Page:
Background: Workplace energy expenditure devices (WEEDs), such as bicycle desks and treadmill desks, can contribute to weight gain prevention and disease risk-reduction. Little is known about the extent to which adults with diverse health risk factors are interested in using WEEDs. Methods: Primary care patients aged 18 to 65 years at 2 outpatient clinics in Central Pennsylvania completed a cross-sectional survey in April, 2014 to assess interest in using “a small pedaling device under the desk” and “walking on a treadmill with a desk attached” if these options were provided at no cost. Demographic and health risk factors were also assessed. Multiple logistic regression analyses were used to examine the associations of demographic and health risk factors with interest in using WEEDs. Results: Among 240 patients, 106 (44.2%) reported interest in using WEEDs. Of these 106 patients, interest in using a bicycle desk (91.5%) was higher than interest in using a treadmill desk (65.1%), P <.001. Females were more likely than males to be interested in using a bicycle desk, and patients aged 18 to 44 years were more likely than those aged 45 to 65 years to be interested in using a treadmill desk. Conclusions: Results suggest that diverse patient populations may have interest in using WEEDs. Promoting use of WEEDs in primary care practices could help meet national standards for providing comprehensive, patient-centered care.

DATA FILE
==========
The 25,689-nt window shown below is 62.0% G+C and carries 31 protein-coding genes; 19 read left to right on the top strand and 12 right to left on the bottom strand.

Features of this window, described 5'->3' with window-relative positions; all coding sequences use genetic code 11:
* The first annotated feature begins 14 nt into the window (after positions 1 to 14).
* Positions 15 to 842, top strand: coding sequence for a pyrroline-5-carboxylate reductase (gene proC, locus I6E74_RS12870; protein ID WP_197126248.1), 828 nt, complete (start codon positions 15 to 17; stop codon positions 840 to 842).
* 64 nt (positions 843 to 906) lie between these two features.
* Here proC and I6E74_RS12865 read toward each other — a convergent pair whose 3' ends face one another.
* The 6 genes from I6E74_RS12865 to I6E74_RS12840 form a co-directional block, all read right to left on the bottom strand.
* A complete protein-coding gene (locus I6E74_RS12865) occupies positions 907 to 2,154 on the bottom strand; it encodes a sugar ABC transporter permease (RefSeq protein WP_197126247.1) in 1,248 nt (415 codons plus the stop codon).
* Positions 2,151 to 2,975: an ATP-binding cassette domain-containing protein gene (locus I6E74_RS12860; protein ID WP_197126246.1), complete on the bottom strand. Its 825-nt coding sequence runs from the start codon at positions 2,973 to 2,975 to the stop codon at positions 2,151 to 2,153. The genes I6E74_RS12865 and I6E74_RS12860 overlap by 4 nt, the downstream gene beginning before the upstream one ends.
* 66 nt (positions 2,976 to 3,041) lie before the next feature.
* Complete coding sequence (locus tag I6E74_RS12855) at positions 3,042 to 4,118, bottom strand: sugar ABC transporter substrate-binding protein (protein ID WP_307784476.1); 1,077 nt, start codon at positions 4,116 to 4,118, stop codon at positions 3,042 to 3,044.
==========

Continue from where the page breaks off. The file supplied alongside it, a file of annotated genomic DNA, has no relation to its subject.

All Science Journal Classification (ASJC) codes
- Community and Home Care
- Public Health, Environmental and Occupational Health